A Massachusetts man who the FBI says has traveled to Yemen and Pakistan for training in how to kill American soldiers now has a $50,000 price on his head.
Ahmad Abousamra, 31, last lived in the U.S. in a tony Boston suburb and has relatives in Detroit. He left the United States in 2006 and may now be living in Aleppo, Syria, with his wife, at least one daughter and other relatives. He was indicted in 2009 for taking multiple trips to Pakistan and Yemen to seek jihad training and has been charged with conspiracy to provide material support to Al Qaeda.
“Knowing that the public is the FBI’s best ally in finding fugitives, today we’re requesting your assistance to locate Abousamra,” said Richard DesLauriers, special agent in charge of the FBI’s Boston office.
One of Abousamra’s distinguishing characteristics is his higher-pitched voice, which can be heard on the FBI’s website. He also has dual U.S. and Syrian citizenship, is fluent in English and Arabic, and has a college degree in computer technology.
Abousamra’s co-conspirator, Taerk Mehanna, was convicted of terrorism charges by a federal jury in December 2011. He was sentenced last year to more than 17 years in prison.
“Both men were radicalized and used the Internet to educate themselves,” said Special Agent Heidi Williams, a member of the Joint Terrorism Task Force (JTTF) in Boston. “They came to it independently, but once they found each other, they encouraged each other’s beliefs.”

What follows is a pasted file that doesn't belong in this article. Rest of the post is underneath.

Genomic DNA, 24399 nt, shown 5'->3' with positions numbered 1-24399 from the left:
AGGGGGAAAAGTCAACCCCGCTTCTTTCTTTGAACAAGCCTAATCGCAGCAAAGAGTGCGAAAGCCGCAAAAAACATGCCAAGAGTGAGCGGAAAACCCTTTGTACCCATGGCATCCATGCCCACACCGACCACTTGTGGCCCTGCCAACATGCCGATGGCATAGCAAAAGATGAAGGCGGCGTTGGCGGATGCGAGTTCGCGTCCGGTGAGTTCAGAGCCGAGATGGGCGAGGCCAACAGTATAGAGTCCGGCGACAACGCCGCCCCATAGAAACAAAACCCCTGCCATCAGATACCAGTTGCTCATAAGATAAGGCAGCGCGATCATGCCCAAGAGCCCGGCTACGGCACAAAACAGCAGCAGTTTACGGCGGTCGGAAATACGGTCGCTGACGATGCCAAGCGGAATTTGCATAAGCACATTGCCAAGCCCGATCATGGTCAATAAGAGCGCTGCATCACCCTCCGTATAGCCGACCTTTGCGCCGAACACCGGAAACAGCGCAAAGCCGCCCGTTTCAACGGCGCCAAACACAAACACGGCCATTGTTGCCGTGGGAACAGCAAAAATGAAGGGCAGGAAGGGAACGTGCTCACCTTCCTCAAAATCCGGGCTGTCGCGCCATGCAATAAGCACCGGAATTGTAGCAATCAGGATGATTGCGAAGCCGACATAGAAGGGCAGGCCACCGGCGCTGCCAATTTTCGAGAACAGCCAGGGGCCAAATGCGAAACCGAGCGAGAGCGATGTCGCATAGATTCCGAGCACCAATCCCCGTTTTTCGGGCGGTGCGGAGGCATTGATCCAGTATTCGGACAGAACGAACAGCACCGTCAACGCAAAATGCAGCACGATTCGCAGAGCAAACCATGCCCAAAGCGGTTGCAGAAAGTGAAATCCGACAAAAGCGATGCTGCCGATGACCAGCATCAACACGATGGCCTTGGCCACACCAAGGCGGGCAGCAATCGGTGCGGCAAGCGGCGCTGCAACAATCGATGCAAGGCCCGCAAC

Both Abousamra and Mehanna were inspired by the Sept. 11, 2001, terror attacks, she said.
“They celebrated it,” Williams said.
Lowell Police Department Sgt. Thomas Daly, a member of Boston’s JTTF since 2002, said apprehending Abousamra will “close the chapter” on another alleged terrorist intent on killing American troops abroad.
Abousamra, who has dark brown hair and brown eyes, stands 5 feet, 11 inches tall and weighed roughly 170 pounds at the time of his disappearance. Anyone with information regarding his whereabouts is asked to contact FBI officials at (800) CALL-FBI.
“These two were actively radicalizing others,” Daly said. “We can only assume Abousamra is still on the same path and remains a threat to our soldiers overseas.”